One common question concerning static axial seals and gaskets is the amount of force needed to compress them, as it can be a critical design parameter. The amount of force can affect the number, type, size and spacing of attachments like clips and screws to prevent housing deflection and subsequent leakage.
Testing was conducted using O-Rings of various standard cross sections, materials, and hardnesses. These O-Rings were placed in a universal testing machine and compressed between parallel plates.
Below is a graph showing the compressive force data of different seals all having the same cross section. The particular seals tested were AS568-010 orings, but the size of the oring does not come into play because the Y-axis of theGraph uses the “per linear inch of seal” scale.
The force needed to compress a round cross section elastomer seal will depend on several factors that can be condensed to cross section, percent compression, and durometer. This can be seen in Illustration 5.3 of the Apple Rubber Seal Design Guide. It shows the compressive forces for many standard cross section seals and is read in pounds per linear inch of seal.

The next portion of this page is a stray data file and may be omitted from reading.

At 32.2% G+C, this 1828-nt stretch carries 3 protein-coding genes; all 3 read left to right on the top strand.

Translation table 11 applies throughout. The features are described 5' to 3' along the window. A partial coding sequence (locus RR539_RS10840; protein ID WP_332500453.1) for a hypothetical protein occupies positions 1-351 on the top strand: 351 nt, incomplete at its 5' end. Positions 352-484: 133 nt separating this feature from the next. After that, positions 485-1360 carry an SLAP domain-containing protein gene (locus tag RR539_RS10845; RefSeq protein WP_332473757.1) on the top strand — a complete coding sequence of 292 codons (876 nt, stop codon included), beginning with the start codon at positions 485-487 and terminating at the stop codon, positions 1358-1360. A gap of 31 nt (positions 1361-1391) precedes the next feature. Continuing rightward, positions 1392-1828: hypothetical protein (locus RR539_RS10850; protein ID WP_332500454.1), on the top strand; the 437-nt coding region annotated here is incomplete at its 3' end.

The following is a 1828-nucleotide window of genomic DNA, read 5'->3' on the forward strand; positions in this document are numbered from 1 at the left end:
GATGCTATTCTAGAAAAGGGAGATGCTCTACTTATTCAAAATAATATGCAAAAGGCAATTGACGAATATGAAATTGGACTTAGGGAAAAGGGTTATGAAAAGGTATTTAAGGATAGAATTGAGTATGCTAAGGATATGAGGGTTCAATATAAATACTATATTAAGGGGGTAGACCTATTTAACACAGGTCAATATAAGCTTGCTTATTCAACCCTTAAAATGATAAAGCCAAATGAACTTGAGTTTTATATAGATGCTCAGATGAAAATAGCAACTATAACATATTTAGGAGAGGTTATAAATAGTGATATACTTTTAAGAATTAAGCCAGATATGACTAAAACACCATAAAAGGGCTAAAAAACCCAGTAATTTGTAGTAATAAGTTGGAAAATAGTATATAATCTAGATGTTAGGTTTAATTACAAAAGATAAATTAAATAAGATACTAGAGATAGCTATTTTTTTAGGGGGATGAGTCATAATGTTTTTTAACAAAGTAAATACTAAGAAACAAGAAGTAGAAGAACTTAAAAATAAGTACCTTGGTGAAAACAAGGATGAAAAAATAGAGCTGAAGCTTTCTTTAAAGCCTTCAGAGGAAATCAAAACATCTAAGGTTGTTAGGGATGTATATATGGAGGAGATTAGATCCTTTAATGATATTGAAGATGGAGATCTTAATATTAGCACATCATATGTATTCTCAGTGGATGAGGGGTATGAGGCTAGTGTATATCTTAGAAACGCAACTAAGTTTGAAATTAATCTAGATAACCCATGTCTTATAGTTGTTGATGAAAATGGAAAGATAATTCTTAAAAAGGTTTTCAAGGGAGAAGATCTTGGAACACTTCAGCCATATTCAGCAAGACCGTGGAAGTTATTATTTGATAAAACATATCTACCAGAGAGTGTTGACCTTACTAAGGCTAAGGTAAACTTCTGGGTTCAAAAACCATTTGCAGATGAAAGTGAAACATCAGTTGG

The expected range of force needed to compress an oring 20% with a 0.070” diameter cross section (purple) that is 50 durometer is between 4.5 and 14 pounds per linear inch.
The variation comes from differences in the compressive modulus of elasticity between different types of materials and different recipes. Generally Butyl and Neoprene have lower compressive modulii. Nitrile, Fluorosilicone, and Fluorocarbon are midrange. Silicone and EPDM generally have higher compressive modulii.
The “per linear inch” scale is used to account for orings and seals of different sizes. It can be referred to as the center-line length of the seal and can be thought of as the length of a seal if it were cut and straightened. Figure 5 shows a AS568-010 oring whose inside diameter is 0.239” and cross section is 0.070”, yielding a length of 0.970 inches.